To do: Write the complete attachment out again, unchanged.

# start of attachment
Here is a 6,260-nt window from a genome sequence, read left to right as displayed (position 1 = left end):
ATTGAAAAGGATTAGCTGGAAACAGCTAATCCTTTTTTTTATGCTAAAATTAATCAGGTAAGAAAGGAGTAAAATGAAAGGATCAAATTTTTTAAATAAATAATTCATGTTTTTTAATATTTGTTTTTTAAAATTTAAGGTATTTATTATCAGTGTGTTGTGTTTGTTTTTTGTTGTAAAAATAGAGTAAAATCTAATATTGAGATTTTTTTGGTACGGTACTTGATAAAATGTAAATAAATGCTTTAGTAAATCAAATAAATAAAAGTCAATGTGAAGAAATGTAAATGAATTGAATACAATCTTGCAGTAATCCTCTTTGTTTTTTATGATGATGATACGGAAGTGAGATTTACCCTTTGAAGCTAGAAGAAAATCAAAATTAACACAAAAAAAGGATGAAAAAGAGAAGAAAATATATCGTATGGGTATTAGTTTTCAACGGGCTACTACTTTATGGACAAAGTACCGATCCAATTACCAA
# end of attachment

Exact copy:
Here is a 6,260-nt window from a genome sequence, read left to right as displayed (position 1 = left end):
ATTGAAAAGGATTAGCTGGAAACAGCTAATCCTTTTTTTTATGCTAAAATTAATCAGGTAAGAAAGGAGTAAAATGAAAGGATCAAATTTTTTAAATAAATAATTCATGTTTTTTAATATTTGTTTTTTAAAATTTAAGGTATTTATTATCAGTGTGTTGTGTTTGTTTTTTGTTGTAAAAATAGAGTAAAATCTAATATTGAGATTTTTTTGGTACGGTACTTGATAAAATGTAAATAAATGCTTTAGTAAATCAAATAAATAAAAGTCAATGTGAAGAAATGTAAATGAATTGAATACAATCTTGCAGTAATCCTCTTTGTTTTTTATGATGATGATACGGAAGTGAGATTTACCCTTTGAAGCTAGAAGAAAATCAAAATTAACACAAAAAAAGGATGAAAAAGAGAAGAAAATATATCGTATGGGTATTAGTTTTCAACGGGCTACTACTTTATGGACAAAGTACCGATCCAATTACCAA